You may remember the sudden public interest last spring in the state of health of the Joint Chiefs of Staff system, resulting from critical statements on the subject by the man who was then chairman of the Joint Chiefs, Gen. David C. Jones, and the Army chief of staff, Gen. Edward C. Meyer. Energized by the wave of editorial comment demanding a thorough investigation of the Joint Chiefs and their performance of duty, the House Armed Services Committee undertook a study that lasted over three months, and heard testimony from a score or more of ex-Pentagon officials and military officers with varying degrees of experience in Joint Chiefs matters. These witnesses found much to criticize, and the majority favored substantial changes of one sort or another.

As the disappointing outcome of this laborious review, in mid- August the House passed HR 6954 with unexpected promptness. Its authors candidly recognized the existence of many flaws in the Joint Chiefs system, the inadequacy of the Chiefs' performance as the "principal military advisers of the president, the National Security Council and the secretary of defense," and the need to give special attention to correcting this latter deficiency. They also expressed awareness of the dangers inherent in awaiting a crisis before making fundamental changes in our military organization. Yet the bill they have passed contains nothing resembling a fundamental change in the status quo at the top of the military hierarchy, where, they concede, all is not well.

Particularly regrettable is the failure of the bill to take drastic action to improve the source, scope and substance of the military advice reaching the senior civilian leadership. The Joint Chiefs of Staff remain the principal military advisers of these leaders, with no consequential changes that might offer hope of a better advisory performance in the future.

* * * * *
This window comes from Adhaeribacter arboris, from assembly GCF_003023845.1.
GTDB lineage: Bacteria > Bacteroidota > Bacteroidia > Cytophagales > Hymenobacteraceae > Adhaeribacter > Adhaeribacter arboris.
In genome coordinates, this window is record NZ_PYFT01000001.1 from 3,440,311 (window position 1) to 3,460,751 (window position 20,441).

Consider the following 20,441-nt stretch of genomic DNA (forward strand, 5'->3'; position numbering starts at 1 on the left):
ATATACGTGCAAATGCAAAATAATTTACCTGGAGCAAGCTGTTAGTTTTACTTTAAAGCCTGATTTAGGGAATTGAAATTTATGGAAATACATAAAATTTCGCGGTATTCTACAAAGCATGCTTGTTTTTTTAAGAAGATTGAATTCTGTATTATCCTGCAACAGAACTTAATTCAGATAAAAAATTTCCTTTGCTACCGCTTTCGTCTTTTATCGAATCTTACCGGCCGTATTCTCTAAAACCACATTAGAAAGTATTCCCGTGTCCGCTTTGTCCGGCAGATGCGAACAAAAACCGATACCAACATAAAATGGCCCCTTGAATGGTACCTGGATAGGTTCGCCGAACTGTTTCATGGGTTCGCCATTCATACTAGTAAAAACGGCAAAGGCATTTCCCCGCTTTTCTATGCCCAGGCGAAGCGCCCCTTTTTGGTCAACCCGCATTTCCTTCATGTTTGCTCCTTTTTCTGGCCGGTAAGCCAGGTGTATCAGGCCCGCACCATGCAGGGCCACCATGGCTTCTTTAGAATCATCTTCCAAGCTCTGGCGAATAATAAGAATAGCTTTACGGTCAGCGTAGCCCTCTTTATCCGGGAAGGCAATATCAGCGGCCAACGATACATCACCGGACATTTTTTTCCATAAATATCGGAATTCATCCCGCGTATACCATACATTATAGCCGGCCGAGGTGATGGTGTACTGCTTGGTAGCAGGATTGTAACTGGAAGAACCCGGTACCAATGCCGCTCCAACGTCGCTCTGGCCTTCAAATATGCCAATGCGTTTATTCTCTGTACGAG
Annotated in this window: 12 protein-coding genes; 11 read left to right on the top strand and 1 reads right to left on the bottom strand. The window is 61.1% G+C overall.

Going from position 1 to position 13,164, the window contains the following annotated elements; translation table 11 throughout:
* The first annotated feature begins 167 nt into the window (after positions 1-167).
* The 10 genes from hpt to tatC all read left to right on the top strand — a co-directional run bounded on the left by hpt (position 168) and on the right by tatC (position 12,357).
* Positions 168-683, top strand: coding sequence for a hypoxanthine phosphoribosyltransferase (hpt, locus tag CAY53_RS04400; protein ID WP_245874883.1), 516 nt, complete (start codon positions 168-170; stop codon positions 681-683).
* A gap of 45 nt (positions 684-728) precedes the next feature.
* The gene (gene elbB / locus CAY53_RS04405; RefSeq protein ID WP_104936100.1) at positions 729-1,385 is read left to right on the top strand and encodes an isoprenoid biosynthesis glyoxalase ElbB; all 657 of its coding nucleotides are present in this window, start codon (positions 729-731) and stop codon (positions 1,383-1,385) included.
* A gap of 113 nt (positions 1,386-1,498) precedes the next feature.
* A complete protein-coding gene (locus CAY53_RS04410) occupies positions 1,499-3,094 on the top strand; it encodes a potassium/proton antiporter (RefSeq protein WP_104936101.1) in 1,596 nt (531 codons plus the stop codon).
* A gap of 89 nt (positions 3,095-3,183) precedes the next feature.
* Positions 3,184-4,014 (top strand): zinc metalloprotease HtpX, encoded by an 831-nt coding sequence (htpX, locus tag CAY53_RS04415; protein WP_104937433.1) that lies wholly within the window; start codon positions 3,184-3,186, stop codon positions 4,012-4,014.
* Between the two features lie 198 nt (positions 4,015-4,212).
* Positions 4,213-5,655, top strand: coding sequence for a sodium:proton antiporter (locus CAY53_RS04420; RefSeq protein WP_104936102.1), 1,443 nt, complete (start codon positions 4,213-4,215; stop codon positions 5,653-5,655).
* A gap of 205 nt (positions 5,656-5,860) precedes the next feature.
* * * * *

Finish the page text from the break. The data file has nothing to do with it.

Among other omissions, the Chiefs are not encouraged to greater effort in providing timely advice before and during the formulation of national and military policy, an area ignored by them in the past. As a result, presidents have often been unaware both of the capabilities and the shortcomings of their armed forces, and, lacking advice, have committed serious mistakes. An example is President Carter's proclamation of the Middle East doctrine bearing his name, which commits the government to the use of military force, if need be, to repulse any outside aggressor seeking to gain control of the Persian Gulf region. Competent military advice would surely have emphasized the impossibility of carrying out this doctrine with present or foreseeable military strength. Similarly, President Reagan might have moderated the text of his military policy, which assigns to the armed forces such impossible tasks as readiness to fight and defeat the Soviets any time in any place, and, if necessary, in several places at a time.

This legislation fails not only to encourage a wider scope for military advice but also to urge the Chiefs to abandon their traditional reluctance to initiate advice of any sort -- even that bearing upon their primary interests, the current forces and the next budget. Apparently, as in my day, the Chiefs still prefer to await requests for advice from their superiors and then merely "answer the mail." This can be a costly practice. During the preparation for the Bay of Pigs operation in 1961, since the Chiefs were never asked their opinion as to its probability of success, they never offered one. Taking silence as tacit approval, President Kennedy assumed the plan to bemilitarily sound until disaster proved the contrary.